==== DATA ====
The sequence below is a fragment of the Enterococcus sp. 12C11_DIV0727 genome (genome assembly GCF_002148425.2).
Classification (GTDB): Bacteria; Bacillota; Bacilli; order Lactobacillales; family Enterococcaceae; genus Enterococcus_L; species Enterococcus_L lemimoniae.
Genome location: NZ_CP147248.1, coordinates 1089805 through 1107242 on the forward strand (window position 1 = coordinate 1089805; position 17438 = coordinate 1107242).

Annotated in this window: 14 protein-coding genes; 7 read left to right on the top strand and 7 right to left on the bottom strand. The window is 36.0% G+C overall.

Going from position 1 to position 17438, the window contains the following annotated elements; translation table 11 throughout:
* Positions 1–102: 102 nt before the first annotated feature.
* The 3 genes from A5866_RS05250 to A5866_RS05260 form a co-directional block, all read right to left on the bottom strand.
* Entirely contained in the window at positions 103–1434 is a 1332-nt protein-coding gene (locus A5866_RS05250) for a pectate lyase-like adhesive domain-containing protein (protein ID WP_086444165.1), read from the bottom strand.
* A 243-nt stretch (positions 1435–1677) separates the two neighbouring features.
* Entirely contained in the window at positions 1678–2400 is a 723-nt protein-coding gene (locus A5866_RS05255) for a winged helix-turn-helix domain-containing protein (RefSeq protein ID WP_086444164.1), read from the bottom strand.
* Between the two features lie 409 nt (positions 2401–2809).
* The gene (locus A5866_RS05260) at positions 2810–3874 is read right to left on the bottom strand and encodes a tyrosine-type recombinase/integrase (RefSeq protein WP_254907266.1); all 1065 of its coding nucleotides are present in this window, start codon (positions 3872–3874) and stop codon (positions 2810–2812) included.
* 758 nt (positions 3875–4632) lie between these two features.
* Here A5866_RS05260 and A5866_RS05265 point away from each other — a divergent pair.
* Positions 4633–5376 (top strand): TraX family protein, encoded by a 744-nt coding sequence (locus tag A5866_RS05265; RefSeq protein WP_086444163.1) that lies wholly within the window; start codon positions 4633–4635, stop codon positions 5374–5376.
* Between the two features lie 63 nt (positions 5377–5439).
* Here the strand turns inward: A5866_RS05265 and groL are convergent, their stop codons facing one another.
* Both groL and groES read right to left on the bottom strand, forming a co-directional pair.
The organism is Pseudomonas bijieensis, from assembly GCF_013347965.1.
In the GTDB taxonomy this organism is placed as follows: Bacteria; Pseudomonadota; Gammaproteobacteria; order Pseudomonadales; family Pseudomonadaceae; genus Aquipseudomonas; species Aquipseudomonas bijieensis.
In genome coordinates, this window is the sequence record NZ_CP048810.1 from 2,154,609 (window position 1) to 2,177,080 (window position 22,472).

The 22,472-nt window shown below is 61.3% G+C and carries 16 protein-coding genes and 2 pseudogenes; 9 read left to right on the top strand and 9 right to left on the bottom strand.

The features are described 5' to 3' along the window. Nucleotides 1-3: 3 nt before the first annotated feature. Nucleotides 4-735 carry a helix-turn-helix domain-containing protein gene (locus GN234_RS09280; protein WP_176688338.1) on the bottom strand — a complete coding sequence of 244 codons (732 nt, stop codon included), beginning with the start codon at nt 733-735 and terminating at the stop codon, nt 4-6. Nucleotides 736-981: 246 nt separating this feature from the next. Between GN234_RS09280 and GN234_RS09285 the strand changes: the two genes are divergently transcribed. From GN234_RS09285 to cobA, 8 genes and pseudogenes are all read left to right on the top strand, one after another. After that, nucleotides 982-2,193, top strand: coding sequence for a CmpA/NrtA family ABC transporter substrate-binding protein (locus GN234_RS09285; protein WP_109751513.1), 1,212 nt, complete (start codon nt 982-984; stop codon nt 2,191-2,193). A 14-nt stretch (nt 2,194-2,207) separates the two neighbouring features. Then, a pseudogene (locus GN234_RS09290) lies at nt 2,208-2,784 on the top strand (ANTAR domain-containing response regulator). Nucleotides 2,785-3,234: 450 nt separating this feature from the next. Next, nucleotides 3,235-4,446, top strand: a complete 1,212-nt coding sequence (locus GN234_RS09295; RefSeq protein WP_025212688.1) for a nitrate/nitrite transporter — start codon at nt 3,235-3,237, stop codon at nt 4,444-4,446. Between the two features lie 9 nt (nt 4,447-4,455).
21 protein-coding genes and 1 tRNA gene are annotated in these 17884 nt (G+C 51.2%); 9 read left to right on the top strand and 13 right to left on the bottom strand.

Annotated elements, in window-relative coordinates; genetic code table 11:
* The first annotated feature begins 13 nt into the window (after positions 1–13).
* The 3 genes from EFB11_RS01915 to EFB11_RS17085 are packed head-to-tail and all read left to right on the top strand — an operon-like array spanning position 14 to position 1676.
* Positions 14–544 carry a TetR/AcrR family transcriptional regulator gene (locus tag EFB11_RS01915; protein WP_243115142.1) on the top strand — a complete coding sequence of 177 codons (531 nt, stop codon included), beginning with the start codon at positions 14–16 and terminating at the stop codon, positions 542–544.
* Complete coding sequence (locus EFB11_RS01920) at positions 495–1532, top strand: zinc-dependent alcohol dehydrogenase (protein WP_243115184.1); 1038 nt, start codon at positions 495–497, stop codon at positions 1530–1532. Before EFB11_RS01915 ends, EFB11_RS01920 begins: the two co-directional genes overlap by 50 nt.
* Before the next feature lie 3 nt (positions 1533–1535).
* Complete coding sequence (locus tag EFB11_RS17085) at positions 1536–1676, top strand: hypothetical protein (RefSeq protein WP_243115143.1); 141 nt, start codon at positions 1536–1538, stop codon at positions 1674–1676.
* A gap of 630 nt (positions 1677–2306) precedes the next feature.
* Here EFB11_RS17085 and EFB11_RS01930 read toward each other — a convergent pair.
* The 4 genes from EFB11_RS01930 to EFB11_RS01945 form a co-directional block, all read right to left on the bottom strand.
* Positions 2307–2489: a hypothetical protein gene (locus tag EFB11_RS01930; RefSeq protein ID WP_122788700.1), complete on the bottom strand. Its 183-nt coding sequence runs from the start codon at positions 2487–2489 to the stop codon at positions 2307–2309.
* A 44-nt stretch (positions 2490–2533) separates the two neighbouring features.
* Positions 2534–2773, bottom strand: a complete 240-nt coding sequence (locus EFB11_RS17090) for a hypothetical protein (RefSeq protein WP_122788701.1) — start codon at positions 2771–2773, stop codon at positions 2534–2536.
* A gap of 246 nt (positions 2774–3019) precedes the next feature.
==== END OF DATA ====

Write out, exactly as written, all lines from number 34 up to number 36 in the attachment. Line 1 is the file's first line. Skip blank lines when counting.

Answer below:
* The 4 genes from EFB11_RS01930 to EFB11_RS01945 form a co-directional block, all read right to left on the bottom strand.
* Positions 2307–2489: a hypothetical protein gene (locus tag EFB11_RS01930; RefSeq protein ID WP_122788700.1), complete on the bottom strand. Its 183-nt coding sequence runs from the start codon at positions 2487–2489 to the stop codon at positions 2307–2309.
* A 44-nt stretch (positions 2490–2533) separates the two neighbouring features.